Our outdoor year in review

Keith &
Keith & Heather Nicol
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Seeing caribou along the road near Cow Head was a highlight of a winter trip to Gros Morne National Park in March 2013.

December is a time of year when many people often reflect on their experiences of the past year. When we think of the various trips and outdoor activities we have been fortunate to take part in while exploring Newfoundland over the past 12 months, a number of highlights come to mind.

In the winter we did many avalanche awareness sessions for schools and other groups. While driving to a school in Cow Head we were treated with the sight of a large group of caribou grazing near the road. We were told they often visit this area in the winter since the wind blows the snow off the coastal plain.

In April we did many great backcountry-skiing trips on the Blow-Me-Down Mountains and on the Tablelands. On one epic trip with Andrew Stokes we skied a run into Winterhouse Brook that was very challenging since it was steep and narrow with rocks lining the sides.

During the summer we travelled to Gros Morne National Park and St. Anthony with my brother Bruce and his wife Mary Ellen, who’s goals were to see whales, icebergs and moose and we lucked out by seeing all three.

On other trips to Gros Morne we went kayaking with Gros Morne Adventures in Norris Point and had an absolutely perfect day on the water. We also got to try out the park’s new Otentiks, which made camping easy. Otentiks are large roomy “tents” which are already set and all you need to do is bring your food and bedding.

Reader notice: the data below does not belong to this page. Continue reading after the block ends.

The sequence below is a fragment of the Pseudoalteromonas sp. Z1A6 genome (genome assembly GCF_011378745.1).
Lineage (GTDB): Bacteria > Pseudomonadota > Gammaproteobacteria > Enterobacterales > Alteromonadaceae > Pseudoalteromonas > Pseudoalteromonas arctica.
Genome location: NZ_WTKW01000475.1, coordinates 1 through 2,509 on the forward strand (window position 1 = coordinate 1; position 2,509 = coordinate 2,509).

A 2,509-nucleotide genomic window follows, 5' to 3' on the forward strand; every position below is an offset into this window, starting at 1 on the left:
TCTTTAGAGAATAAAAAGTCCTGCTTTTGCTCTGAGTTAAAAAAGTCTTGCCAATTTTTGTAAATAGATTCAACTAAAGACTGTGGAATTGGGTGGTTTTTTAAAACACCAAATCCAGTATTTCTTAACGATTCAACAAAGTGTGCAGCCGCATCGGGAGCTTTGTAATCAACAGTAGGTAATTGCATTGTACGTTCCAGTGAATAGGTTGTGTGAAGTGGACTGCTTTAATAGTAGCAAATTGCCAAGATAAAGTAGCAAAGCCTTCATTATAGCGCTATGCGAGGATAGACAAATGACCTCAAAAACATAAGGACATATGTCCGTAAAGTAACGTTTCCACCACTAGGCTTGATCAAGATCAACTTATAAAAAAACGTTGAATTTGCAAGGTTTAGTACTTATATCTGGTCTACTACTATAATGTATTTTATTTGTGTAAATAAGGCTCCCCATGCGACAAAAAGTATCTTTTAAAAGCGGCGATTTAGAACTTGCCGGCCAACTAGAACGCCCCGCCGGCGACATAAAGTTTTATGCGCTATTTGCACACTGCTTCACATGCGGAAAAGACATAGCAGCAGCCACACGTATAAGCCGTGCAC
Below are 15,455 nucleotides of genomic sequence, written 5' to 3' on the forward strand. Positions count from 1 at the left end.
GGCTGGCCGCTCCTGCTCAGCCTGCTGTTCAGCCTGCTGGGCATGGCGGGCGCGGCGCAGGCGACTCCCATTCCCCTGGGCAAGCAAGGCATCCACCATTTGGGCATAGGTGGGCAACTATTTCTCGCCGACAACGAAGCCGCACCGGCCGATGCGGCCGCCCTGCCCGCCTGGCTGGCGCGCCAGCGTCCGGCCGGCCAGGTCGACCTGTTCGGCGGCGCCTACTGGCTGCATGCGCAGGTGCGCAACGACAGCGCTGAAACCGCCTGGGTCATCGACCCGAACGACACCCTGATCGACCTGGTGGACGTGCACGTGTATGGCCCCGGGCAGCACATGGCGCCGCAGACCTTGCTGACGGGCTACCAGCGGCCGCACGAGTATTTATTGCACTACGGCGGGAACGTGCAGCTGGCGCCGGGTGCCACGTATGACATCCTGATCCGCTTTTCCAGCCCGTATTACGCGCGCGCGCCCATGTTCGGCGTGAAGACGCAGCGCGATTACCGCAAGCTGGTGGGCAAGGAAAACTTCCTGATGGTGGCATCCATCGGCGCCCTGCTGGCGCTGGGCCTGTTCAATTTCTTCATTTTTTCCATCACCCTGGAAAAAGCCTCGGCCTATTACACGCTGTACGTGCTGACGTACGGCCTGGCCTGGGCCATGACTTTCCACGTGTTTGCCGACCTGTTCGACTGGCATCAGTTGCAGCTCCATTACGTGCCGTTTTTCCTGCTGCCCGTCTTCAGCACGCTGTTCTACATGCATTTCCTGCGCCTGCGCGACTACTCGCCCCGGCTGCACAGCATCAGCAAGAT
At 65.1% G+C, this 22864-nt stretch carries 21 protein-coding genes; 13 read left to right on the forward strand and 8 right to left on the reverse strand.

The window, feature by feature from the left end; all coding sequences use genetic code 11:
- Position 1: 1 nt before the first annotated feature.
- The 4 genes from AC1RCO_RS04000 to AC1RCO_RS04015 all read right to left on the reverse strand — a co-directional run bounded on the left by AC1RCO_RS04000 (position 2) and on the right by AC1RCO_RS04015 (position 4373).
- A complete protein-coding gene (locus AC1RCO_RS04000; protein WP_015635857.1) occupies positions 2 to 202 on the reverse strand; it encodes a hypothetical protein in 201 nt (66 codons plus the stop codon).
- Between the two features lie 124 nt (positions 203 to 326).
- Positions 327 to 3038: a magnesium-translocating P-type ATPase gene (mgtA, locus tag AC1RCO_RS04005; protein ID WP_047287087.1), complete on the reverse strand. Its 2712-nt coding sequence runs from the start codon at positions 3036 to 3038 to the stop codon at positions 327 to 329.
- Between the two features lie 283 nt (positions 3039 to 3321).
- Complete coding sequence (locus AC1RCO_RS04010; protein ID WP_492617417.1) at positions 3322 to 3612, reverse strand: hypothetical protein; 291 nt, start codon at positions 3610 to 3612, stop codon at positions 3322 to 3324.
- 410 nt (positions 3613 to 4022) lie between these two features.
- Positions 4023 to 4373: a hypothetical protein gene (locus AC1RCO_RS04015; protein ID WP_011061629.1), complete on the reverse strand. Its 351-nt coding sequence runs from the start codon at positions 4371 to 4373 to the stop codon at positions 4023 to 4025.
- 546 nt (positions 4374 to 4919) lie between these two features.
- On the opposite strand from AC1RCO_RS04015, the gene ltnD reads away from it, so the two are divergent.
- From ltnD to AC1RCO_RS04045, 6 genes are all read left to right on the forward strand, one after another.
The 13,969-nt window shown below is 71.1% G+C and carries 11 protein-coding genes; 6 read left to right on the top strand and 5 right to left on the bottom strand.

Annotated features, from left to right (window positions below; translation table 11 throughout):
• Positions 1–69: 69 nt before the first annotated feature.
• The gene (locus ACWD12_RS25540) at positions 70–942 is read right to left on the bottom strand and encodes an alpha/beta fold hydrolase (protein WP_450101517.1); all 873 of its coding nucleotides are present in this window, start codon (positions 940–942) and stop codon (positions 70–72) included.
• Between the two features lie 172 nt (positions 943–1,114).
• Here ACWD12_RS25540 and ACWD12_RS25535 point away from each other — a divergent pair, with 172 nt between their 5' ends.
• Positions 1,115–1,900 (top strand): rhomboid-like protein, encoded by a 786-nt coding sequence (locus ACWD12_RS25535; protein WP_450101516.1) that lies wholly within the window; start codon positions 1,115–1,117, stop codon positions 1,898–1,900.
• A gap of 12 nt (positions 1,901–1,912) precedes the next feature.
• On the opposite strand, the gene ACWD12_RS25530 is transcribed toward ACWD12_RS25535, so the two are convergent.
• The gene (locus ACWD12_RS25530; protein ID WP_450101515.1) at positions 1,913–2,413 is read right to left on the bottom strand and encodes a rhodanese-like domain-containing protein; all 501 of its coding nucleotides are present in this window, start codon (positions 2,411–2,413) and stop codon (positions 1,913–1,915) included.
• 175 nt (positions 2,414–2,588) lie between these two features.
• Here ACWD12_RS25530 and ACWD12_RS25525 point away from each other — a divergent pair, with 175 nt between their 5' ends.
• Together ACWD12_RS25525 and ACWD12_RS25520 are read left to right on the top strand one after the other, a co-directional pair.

In the fall we sampled many of the community hiking trails in Rocky Harbour, Norris Point, Trout River and Woody Point and thoroughly enjoyed exploring these short, but scenic walks. We discussed many of these trails in an earlier Destinations column published in The Western Star.

Another highlight was visiting Shawn Majumder’s The Gathering in Burlington on the Baie Verte Peninsula. We had never been to this part of Newfoundland and really enjoyed the friendly atmosphere of this star-studded festival. It is a great event and we fully recommend it. Be sure to take in one of the chef hikes since they allow you to explore a nearby trail and then enjoy a feast at the trail’s end.

We also had a chance to visit southern Labrador and adjacent Quebec in late August. Red Bay had been awarded UNESCO World Heritage status earlier in the summer and so we spent a couple of days learning about this Basques whaling site. Cindy Gibbons, the site supervisor at the Red Bay Historic Site, told us that Red Bay was the largest and most important whaling station in the world through the 16th century. While were in the area we also visited the Point Amour Lighthouse and had a great visit to the Aqua Labadie scallop farm in nearby Quebec. Here we went on a fabulous boat tour and got to sample fresh scallops paired with fine wine. Yum, yum. Even though we have been exploring western Newfoundland for over 30 years, it is still gratifying to be able to find so many new trips to do.

If readers know of some new adventures that they think we should check out, let us know at knicol@grenfell.mun.ca.

Contributors Keith and Heather Nicol live in Corner Brook and are avid explorers of Newfoundland. Keith can be reached at knicol@swgc.mun.ca

Organizations: The Gathering, UNESCO, Red Bay Historic Site

Geographic location: Newfoundland, Norris Point, Cow Head Down Mountains Winterhouse Brook Gros Morne National Park St. Anthony Quebec Red Bay Rocky Harbour Trout River Woody Point Burlington Southern Labrador Corner Brook

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